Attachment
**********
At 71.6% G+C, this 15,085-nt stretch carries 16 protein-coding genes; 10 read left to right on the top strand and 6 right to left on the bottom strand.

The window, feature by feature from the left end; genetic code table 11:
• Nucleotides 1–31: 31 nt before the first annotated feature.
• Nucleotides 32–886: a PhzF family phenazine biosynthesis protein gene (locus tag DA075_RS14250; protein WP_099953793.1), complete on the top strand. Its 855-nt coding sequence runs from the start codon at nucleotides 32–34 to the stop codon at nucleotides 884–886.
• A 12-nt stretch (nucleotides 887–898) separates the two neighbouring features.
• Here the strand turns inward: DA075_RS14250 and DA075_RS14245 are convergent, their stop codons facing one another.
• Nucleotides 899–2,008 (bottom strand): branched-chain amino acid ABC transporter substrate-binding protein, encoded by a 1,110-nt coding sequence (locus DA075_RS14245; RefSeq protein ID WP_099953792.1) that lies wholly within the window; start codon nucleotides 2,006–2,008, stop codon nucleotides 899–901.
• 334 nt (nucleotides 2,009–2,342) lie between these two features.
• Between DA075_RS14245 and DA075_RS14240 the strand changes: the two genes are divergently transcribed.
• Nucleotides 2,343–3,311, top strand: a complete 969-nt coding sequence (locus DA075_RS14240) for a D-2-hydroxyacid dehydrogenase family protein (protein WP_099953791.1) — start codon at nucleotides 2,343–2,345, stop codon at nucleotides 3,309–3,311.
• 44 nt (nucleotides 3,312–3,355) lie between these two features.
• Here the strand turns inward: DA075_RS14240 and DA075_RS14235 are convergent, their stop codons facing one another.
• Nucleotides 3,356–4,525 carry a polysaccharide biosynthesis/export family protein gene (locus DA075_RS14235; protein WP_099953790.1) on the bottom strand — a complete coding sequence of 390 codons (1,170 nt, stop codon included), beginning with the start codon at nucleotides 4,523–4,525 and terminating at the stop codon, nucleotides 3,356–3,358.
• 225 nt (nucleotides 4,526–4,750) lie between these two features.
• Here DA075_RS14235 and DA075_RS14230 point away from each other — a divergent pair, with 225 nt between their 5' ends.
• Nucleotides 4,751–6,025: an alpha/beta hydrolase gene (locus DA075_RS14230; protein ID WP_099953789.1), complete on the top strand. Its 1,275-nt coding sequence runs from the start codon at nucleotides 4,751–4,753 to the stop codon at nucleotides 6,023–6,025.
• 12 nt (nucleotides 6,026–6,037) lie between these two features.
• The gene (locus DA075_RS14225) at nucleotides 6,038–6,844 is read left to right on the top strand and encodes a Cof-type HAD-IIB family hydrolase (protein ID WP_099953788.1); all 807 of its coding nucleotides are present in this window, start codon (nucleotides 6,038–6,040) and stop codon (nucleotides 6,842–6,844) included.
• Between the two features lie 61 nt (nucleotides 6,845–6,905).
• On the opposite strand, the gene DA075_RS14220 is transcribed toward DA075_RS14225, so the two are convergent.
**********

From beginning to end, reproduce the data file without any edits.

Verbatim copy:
At 71.6% G+C, this 15,085-nt stretch carries 16 protein-coding genes; 10 read left to right on the top strand and 6 right to left on the bottom strand.

The window, feature by feature from the left end; genetic code table 11:
• Nucleotides 1–31: 31 nt before the first annotated feature.
• Nucleotides 32–886: a PhzF family phenazine biosynthesis protein gene (locus tag DA075_RS14250; protein WP_099953793.1), complete on the top strand. Its 855-nt coding sequence runs from the start codon at nucleotides 32–34 to the stop codon at nucleotides 884–886.
• A 12-nt stretch (nucleotides 887–898) separates the two neighbouring features.
• Here the strand turns inward: DA075_RS14250 and DA075_RS14245 are convergent, their stop codons facing one another.
• Nucleotides 899–2,008 (bottom strand): branched-chain amino acid ABC transporter substrate-binding protein, encoded by a 1,110-nt coding sequence (locus DA075_RS14245; RefSeq protein ID WP_099953792.1) that lies wholly within the window; start codon nucleotides 2,006–2,008, stop codon nucleotides 899–901.
• 334 nt (nucleotides 2,009–2,342) lie between these two features.
• Between DA075_RS14245 and DA075_RS14240 the strand changes: the two genes are divergently transcribed.
• Nucleotides 2,343–3,311, top strand: a complete 969-nt coding sequence (locus DA075_RS14240) for a D-2-hydroxyacid dehydrogenase family protein (protein WP_099953791.1) — start codon at nucleotides 2,343–2,345, stop codon at nucleotides 3,309–3,311.
• 44 nt (nucleotides 3,312–3,355) lie between these two features.
• Here the strand turns inward: DA075_RS14240 and DA075_RS14235 are convergent, their stop codons facing one another.
• Nucleotides 3,356–4,525 carry a polysaccharide biosynthesis/export family protein gene (locus DA075_RS14235; protein WP_099953790.1) on the bottom strand — a complete coding sequence of 390 codons (1,170 nt, stop codon included), beginning with the start codon at nucleotides 4,523–4,525 and terminating at the stop codon, nucleotides 3,356–3,358.
• 225 nt (nucleotides 4,526–4,750) lie between these two features.
• Here DA075_RS14235 and DA075_RS14230 point away from each other — a divergent pair, with 225 nt between their 5' ends.
• Nucleotides 4,751–6,025: an alpha/beta hydrolase gene (locus DA075_RS14230; protein ID WP_099953789.1), complete on the top strand. Its 1,275-nt coding sequence runs from the start codon at nucleotides 4,751–4,753 to the stop codon at nucleotides 6,023–6,025.
• 12 nt (nucleotides 6,026–6,037) lie between these two features.
• The gene (locus DA075_RS14225) at nucleotides 6,038–6,844 is read left to right on the top strand and encodes a Cof-type HAD-IIB family hydrolase (protein ID WP_099953788.1); all 807 of its coding nucleotides are present in this window, start codon (nucleotides 6,038–6,040) and stop codon (nucleotides 6,842–6,844) included.
• Between the two features lie 61 nt (nucleotides 6,845–6,905).
• On the opposite strand, the gene DA075_RS14220 is transcribed toward DA075_RS14225, so the two are convergent.